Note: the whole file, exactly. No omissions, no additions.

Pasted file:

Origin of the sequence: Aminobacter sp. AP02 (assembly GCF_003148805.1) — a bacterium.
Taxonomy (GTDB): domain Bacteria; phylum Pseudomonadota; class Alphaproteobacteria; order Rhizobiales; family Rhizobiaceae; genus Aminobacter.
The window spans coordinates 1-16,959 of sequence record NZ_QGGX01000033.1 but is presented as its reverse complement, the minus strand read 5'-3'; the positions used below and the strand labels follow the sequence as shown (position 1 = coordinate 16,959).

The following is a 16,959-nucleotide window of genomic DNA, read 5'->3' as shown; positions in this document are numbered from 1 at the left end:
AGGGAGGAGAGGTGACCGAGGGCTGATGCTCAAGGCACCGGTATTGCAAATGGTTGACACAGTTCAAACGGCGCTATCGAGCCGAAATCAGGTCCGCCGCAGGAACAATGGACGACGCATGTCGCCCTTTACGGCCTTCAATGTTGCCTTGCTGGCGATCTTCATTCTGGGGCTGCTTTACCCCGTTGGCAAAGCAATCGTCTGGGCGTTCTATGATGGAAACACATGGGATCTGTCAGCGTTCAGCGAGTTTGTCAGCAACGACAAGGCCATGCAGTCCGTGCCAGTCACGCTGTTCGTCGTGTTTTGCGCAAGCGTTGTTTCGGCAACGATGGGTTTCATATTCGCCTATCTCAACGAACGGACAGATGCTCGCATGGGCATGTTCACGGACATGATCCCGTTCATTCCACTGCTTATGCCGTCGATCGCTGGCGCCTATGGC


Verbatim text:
Origin of the sequence: Aminobacter sp. AP02 (assembly GCF_003148805.1) — a bacterium.
Taxonomy (GTDB): domain Bacteria; phylum Pseudomonadota; class Alphaproteobacteria; order Rhizobiales; family Rhizobiaceae; genus Aminobacter.
The window spans coordinates 1-16,959 of sequence record NZ_QGGX01000033.1 but is presented as its reverse complement, the minus strand read 5'-3'; the positions used below and the strand labels follow the sequence as shown (position 1 = coordinate 16,959).

The following is a 16,959-nucleotide window of genomic DNA, read 5'->3' as shown; positions in this document are numbered from 1 at the left end:
AGGGAGGAGAGGTGACCGAGGGCTGATGCTCAAGGCACCGGTATTGCAAATGGTTGACACAGTTCAAACGGCGCTATCGAGCCGAAATCAGGTCCGCCGCAGGAACAATGGACGACGCATGTCGCCCTTTACGGCCTTCAATGTTGCCTTGCTGGCGATCTTCATTCTGGGGCTGCTTTACCCCGTTGGCAAAGCAATCGTCTGGGCGTTCTATGATGGAAACACATGGGATCTGTCAGCGTTCAGCGAGTTTGTCAGCAACGACAAGGCCATGCAGTCCGTGCCAGTCACGCTGTTCGTCGTGTTTTGCGCAAGCGTTGTTTCGGCAACGATGGGTTTCATATTCGCCTATCTCAACGAACGGACAGATGCTCGCATGGGCATGTTCACGGACATGATCCCGTTCATTCCACTGCTTATGCCGTCGATCGCTGGCGCCTATGGC